Not as good as it once was
Published/Last edited or updated: 13th June, 2019
As with the diving, the best snorkelling around Nusa Lembongan is actually off Nusa Penida. Agents in town will offer you a one-, two- or three-spot snorkelling tour, with the most common destinations being Mangrove Point, The Wall (Nusa Penida), Gamut Bay (Nusa Penida) and Crystal Bay (Nusa Penida).
Most noteworthy is Mangrove Point, which lies off the northern coast of Nusa Lembongan. It's a sprawling coral garden with plenty of fish and very light currents. You don't actually need to tour to get here—you can just ride up to where the cafes and mangrove tours are, then walk along the beach perhaps another 100 metres and just snorkel out from the beach. This site is best done around high tide because some of the reef and coastal seaweed farms get exposed at low tide.
Following the anchoring of pontoons at Mangrove Point along with a bunch of water sports (notably banana boats and jetskis) being offered to primarily daytrippers from Bali, the reef at Mangrove Point has suffered terribly. If you saw the reef before 2015, we'd suggest not revisiting it at all. Many of the large coral fans have been smashed and much of the shallow reef is just a mass of dead coral. That this damage has been caused in just a year or so of unmoderated tourist activities is to the shame of Lembongan and Bali's authorities. If you do decide to go, watch out for the jetskis and banana boats.
The only other really notable snorkelling on Nusa Lembongan itself was at Mushroom Bay, but, as with Mangrove Point, the coral is now largely destroyed thanks to poor tourist behaviour, anchor drag and so on.
Over on Nusa Penida, The Wall is a far deeper channel running along the coast of the island, just around the corner from the main town. The coral is very pretty and there are tons of fish (or we thought there were) but the current here can be very, very strong. It's best to have the boat drift with you rather than trying to swim against it.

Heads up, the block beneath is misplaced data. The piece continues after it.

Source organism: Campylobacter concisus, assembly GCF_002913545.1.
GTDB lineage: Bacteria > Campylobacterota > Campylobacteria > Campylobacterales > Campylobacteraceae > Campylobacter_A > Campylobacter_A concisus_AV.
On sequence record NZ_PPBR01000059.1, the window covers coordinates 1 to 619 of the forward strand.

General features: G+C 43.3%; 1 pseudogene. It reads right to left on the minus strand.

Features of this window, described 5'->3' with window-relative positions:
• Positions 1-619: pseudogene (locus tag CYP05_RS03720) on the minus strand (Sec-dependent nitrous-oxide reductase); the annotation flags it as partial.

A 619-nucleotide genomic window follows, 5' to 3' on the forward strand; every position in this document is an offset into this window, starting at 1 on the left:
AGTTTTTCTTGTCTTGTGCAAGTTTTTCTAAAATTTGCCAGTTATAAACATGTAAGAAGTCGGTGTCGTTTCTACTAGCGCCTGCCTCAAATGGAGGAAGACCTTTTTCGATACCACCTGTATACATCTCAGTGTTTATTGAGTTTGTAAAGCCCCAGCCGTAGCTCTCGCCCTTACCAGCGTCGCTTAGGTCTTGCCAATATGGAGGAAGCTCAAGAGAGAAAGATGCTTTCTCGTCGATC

Gamut Bay and Crystal Bay also can be reached by motorbike from elsewhere on Nusa Penida and you can snorkel right off the beach here. The waters are clear and the reef in considerably better shape than Mangrove Point (but for how long?). Get there while it is still worth trying.
You can also do a snorkelling trip to Manta Point (also off the coast of Nusa Penida) to see manta rays. If you’re a strong swimmer and comfortable in at times rough water with plenty of current and other boats, go for it, but we wouldn’t recommend it for novice snorkellers. The mantas do come shallow enough to see them clearly when just snorkelling, but the waves, other boats, and at times, tonnes of rubbish in the water, can make for a less than satisfactory experience.
Tours arranged in town will start at around 500,000 rupiah for one person for the entire boat for the three sites, 350,000 for two sites and 250,000 for one. Obviously the cost drops again if you have more people. These are opening prices and you shouldn't need to try too hard to wangle them down. Better still, cut the agent out and ride up to near the mangroves where you can deal with the boatmen yourself.
Stuart McDonald co-founded Travelfish.org with Samantha Brown in 2004. He has lived in Thailand, Cambodia and Indonesia, where he worked as an under-paid, under-skilled language teacher, an embassy staffer, a newspaper web-site developer, freelancing and various other stuff. His favourite read is The Art of Travel by Alain de Botton.
These tours are provided by Travelfish partner GetYourGuide.
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